As you can see, I like sports-movies, but of all sports movies, I like running-movies best. That reminds me, Running Brave was great. OH,  and there’s also Chariots of Fire, though I hate slow-mo scenes. AND there are some great running documentaries. (If you’d like, send me word, and I’ll make you a list.) So, it’s the running-movie that makes my heart beat fastest. Partly, it’s because I run. I’m not a runner, but I have gone out to run 3-4 times a week since high school. I love the way real runners look when they’re doing their thing. It’s so basic to who we are. It’s what people have been doing since the beginning of people.  And so this morning, without much thought, I put in a German movie called The Robber. It’s based on a real-life story about some Austrian marathon runner in the 80s who not only set national records, but also robbed banks on his free time. I don’t know if the movie is truthful to the real story, but if it is, then the reason that the runner robs is the same reason he runs: he wants to push himself beyond usual limits. As a bank robber, he wants to push his adrenaline-levels, and as a runner, he’s trying to do the same. In one scene, he pushes himself so hard in a race that he collapses at the finish line. If it wasn’t for the fact that there was 30 minutes left to the movie, I would’ve assumed that the German director was making an ironic point: a robber who dies not running from the police but  from himself. What’s the German word for DEEP? And yet, this movie is deep. It’s a F’n sports-movie, after all. So what do you expect?

I know a lot of people don’t get this—not the sports-movie thing, but the running-thing. And there are a lot of sports-lovers who don’t think long distance running is exciting. But I do. There is an adrenaline to long distance running—it’s not the adrenaline you get jumping out of a plane or kayaking down a river, but it’s a slow kind, a personal kind.  The question a runner doesn’t ask but always has to face is: can I do this, can I finish the race and do so before anyone, before the clock winds down on whatever record I’m trying to shatter? Basically, what is my limit? Runners don’t ask that of themselves but the question is always there in their minds, and that question raises the stakes. I’ve never been brave enough to go all out while running, to risk my physical health. Even as a high school runner, I’d start my races worrying that I wouldn’t be able to finish if I went all out. Like any sport, you’re dealing with physical limits, and part of me was scared to face mine—I also am man enough to admit to my fear of physical pain.  The runner in the German movie faced the same question, but both as a robber and as a runner, he chose to push through and risk himself.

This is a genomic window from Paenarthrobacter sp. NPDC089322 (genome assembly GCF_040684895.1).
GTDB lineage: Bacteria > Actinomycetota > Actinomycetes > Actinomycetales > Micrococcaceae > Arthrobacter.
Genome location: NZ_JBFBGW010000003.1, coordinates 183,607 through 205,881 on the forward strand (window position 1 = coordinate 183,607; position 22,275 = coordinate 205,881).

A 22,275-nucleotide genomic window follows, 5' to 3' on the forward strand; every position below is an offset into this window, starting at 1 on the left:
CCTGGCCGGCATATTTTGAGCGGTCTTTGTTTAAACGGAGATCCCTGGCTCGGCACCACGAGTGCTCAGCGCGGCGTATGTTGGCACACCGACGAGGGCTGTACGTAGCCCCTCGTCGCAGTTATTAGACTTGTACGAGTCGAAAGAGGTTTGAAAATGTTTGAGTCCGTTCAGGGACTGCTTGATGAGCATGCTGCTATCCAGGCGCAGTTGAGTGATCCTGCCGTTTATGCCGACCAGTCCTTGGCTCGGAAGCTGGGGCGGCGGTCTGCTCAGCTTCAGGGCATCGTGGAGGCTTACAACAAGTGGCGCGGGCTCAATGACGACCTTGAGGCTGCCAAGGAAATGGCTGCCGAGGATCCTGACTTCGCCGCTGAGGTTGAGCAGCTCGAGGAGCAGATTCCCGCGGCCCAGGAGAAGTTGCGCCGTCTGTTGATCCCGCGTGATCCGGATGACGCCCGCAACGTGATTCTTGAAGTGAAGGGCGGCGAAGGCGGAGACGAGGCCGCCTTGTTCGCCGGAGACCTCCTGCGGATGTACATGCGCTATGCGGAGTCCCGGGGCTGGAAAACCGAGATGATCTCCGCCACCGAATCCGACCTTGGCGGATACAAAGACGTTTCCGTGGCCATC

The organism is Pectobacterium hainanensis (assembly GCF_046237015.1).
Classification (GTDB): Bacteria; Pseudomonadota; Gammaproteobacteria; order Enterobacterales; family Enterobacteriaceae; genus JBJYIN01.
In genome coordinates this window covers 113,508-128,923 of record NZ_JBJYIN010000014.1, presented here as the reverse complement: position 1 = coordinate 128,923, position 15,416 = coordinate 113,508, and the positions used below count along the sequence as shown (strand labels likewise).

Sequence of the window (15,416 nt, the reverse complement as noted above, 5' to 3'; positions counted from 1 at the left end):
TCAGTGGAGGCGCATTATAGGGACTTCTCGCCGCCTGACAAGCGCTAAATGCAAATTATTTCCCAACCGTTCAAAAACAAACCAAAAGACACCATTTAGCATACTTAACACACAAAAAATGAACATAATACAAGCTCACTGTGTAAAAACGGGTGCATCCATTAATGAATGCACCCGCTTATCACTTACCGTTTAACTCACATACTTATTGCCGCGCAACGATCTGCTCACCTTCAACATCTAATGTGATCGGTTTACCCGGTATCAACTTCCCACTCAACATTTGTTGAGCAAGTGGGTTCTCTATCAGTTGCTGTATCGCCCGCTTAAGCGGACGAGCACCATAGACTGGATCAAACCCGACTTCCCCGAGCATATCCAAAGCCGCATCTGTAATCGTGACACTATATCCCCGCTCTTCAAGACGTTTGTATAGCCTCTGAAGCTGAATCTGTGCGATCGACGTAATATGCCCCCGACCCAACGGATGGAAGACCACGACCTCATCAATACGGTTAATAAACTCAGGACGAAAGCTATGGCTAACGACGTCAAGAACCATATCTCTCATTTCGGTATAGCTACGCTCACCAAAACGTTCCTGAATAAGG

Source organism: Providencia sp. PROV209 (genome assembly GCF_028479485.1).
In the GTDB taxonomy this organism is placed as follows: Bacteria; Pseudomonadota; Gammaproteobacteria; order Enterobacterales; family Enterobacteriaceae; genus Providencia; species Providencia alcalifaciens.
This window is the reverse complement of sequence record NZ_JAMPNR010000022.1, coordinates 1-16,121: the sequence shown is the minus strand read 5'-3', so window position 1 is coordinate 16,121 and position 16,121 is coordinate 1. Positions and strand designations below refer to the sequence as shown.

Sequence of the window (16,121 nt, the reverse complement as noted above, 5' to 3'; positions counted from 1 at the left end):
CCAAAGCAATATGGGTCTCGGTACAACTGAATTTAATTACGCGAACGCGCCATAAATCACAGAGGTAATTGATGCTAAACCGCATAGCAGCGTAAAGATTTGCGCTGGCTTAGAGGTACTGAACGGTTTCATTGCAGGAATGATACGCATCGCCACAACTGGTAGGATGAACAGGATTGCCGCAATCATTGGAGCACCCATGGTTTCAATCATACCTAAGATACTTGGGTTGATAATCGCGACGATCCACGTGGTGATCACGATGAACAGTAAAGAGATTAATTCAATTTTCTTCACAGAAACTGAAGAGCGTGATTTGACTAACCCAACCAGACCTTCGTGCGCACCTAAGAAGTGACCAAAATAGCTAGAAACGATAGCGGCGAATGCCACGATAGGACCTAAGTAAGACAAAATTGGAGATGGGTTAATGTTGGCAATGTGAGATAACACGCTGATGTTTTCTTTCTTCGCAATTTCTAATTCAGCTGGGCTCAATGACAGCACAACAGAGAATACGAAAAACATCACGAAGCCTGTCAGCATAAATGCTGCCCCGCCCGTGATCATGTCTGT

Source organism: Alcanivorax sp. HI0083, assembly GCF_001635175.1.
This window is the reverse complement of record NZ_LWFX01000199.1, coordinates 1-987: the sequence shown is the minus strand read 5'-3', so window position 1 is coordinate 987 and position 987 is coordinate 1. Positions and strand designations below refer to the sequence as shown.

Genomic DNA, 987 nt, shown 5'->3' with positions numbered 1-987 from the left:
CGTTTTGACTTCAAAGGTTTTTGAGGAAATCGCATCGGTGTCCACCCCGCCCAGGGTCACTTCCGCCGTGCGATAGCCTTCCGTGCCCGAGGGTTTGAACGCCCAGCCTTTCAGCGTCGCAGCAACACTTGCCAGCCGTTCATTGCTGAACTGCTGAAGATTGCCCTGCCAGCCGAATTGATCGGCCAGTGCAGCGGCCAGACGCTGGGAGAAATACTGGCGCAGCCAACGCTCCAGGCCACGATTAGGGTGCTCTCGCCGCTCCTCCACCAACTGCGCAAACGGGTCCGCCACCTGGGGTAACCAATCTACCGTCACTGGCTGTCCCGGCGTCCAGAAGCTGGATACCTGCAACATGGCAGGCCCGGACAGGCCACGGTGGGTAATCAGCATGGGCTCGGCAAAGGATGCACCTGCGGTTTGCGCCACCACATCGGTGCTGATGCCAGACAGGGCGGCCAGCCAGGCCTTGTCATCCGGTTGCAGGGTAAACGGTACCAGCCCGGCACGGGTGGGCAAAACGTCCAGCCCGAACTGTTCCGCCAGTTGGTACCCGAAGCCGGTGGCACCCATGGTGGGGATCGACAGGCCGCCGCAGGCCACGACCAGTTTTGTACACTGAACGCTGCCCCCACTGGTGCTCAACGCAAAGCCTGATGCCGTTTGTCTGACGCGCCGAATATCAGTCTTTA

I know the old joke that the only good reason to run is if you’re being chased. Maybe that’s true. Maybe runners are chased by something in their make-up. I don’t know. I don’t think I care. What I can tell you is that there is something wonderful about being out somewhere moving through space, powered by your legs. There’s something lonely about it, and brave, and maybe, sadistic. The runner in the movie certainly had a sadistric streak in him.

For me, and how all of this relates to the script, I’d say that I’m stalling for the same reason I’m not a real runner: I am in fear of finding my limits and of the pain of effort required to even get to that place. In the end, that’s what I’m left with. So I either accept this fear and enjoy my life drinking coffee because I want to and not because I’m trying to avoid something, or I get off my butt and go for it. Balls out! No Limits!

Jesus, can you hear the Rocky theme playing in the background? I can. I can. I can.